In today’s world, the focus on reputation management grows stronger each year. But I think it’s time for a change in focus — from reputation management to reputation leadership — because reputation leadership is far more important.
Here’s a quick illustration to clarify the difference between the two.
How to Take Ownership of Your Reputation
As a leadership and employee engagement speaker, I often challenge audience members to take 100 percent ownership of their reputation. I explain that owning their reputation does not require “management” or “spin.” Instead, it requires leadership. In other words, ownership requires individuals to lead their lives in such a way that their reputation remains sweet instead of turning sour (and hence, the need for “management” or “spin”).
Before explaining the difference between reputation management and reputation leadership during my presentation, I pull out a bottle of lemonade and a bottle of chocolate milk to establish its importance in a very visible way. Here’s what I do…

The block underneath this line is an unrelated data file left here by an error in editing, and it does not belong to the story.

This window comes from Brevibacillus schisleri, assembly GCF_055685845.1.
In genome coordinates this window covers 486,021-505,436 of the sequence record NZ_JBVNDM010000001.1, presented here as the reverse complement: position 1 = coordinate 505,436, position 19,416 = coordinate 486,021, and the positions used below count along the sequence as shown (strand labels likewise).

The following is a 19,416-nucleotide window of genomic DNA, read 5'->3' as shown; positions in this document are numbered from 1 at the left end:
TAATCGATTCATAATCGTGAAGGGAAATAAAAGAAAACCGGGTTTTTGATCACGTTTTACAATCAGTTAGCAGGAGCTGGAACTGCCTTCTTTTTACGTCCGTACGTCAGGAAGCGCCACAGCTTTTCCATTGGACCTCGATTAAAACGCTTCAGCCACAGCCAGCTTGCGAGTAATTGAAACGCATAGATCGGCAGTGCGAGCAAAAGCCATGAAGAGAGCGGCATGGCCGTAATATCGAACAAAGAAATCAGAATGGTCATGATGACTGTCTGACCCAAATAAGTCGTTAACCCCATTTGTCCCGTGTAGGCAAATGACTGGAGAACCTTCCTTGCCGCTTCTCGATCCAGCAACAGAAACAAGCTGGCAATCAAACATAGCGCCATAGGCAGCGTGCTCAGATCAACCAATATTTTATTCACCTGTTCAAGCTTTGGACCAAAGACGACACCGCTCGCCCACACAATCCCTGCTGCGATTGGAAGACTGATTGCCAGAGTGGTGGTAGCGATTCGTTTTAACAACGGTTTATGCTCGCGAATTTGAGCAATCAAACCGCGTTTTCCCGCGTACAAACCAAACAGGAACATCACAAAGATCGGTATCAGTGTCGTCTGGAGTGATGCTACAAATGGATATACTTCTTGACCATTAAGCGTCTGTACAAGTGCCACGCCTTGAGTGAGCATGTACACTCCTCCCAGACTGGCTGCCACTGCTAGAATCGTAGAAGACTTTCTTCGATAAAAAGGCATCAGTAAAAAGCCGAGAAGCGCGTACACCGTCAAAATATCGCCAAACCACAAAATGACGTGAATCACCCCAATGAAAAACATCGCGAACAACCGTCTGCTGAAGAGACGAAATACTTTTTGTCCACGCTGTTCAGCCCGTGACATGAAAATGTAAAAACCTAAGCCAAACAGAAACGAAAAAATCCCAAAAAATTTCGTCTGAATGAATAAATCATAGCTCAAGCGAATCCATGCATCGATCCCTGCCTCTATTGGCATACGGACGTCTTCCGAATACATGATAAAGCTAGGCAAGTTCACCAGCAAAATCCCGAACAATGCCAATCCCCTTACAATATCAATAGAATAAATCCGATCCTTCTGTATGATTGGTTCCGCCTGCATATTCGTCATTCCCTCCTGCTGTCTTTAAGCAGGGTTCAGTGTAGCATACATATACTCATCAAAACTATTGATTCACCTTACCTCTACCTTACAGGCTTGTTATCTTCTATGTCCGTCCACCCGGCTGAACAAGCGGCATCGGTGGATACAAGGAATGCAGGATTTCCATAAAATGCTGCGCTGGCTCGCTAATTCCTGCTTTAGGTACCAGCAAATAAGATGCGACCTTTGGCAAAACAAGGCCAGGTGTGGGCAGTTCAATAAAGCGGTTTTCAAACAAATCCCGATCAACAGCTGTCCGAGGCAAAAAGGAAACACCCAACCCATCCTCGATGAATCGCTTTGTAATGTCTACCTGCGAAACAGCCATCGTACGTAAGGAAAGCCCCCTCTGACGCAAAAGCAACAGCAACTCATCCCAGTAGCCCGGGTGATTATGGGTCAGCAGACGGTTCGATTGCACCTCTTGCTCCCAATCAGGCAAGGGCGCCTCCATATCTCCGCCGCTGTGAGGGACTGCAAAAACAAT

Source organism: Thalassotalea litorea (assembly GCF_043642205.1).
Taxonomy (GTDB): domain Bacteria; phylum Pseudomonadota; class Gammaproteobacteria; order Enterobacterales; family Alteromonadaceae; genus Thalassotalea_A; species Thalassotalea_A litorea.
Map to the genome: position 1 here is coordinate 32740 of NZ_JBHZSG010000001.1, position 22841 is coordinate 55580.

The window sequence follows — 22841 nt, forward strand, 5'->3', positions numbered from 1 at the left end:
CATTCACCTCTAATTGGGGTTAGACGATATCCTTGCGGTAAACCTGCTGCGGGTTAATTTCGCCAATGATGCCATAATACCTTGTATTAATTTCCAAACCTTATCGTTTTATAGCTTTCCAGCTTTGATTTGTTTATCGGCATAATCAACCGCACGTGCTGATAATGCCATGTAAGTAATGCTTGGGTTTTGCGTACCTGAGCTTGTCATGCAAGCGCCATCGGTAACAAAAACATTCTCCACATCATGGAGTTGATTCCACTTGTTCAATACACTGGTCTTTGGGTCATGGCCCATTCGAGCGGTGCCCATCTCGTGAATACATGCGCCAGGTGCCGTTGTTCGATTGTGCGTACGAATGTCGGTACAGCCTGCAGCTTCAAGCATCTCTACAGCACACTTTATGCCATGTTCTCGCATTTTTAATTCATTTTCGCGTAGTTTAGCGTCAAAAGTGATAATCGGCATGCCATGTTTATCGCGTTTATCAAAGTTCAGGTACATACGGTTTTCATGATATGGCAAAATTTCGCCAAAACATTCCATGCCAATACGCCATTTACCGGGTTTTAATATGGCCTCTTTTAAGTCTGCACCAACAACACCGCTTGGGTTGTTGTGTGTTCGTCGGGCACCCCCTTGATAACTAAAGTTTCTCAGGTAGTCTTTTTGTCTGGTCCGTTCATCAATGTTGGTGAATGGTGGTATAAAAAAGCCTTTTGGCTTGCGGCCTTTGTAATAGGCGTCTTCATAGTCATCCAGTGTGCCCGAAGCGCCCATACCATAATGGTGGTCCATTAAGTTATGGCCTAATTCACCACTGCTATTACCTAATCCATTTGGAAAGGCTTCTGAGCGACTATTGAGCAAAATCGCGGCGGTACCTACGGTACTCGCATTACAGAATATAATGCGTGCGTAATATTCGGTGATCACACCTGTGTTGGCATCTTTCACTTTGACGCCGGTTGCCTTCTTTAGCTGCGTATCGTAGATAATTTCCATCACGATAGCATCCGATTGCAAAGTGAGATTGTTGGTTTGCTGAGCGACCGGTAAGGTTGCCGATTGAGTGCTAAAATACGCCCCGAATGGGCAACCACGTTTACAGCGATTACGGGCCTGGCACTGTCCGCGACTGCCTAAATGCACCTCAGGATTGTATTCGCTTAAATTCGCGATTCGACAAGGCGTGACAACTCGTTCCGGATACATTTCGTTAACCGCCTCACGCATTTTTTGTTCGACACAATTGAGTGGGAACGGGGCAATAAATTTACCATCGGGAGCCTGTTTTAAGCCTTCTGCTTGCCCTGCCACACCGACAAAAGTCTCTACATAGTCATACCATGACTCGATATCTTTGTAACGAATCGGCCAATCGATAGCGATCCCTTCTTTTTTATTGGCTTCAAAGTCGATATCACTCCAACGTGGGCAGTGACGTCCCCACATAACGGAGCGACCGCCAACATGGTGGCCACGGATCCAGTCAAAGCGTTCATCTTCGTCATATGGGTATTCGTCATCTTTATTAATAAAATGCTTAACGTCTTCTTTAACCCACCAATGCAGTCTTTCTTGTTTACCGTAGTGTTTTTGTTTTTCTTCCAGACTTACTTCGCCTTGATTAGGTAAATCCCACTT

Why Reputation Management Isn’t Enough
I start by explaining that my throat gets dry when I speak, and that I’ve found a unique way to relieve the problem. I take a swig of chocolate milk and say, “I looove chocolate milk” and explain how the sweetness of chocolate milk soothes my throat. Next, I take a big gulp of lemonade and say, “But I also loooooove lemonade” and then describe how the intense sour taste of lemonade is like medicine to my swollen vocal cords. I go back and forth several times, and with each swallow, my face turns a deeper shade of green.
Before the audience becomes too uncomfortable, I say, “I love each so much, I should just mix them together.”
So that’s exactly what I do… and then I take a big gulp of the new concoction.
Once everyone finishes groaning in disgust, I jump up on my soapbox and explain we cannot develop a good reputation if we constantly mix sweet actions with sour actions. In fact, it doesn’t matter how many sweet actions we take. One sour action can instantly turn all that sweetness into sour and disgusting chocolate lemonade. As Will Rogers said, “It takes a lifetime to build a good reputation, but you can lose it in a minute.”
Bottom line, no amount of “spinning” or “management” can turn sour actions into a sweet reputation. A sweet reputation is developed by being better today than you were yesterday and better tomorrow than you are today. And that, my friends, takes leadership.
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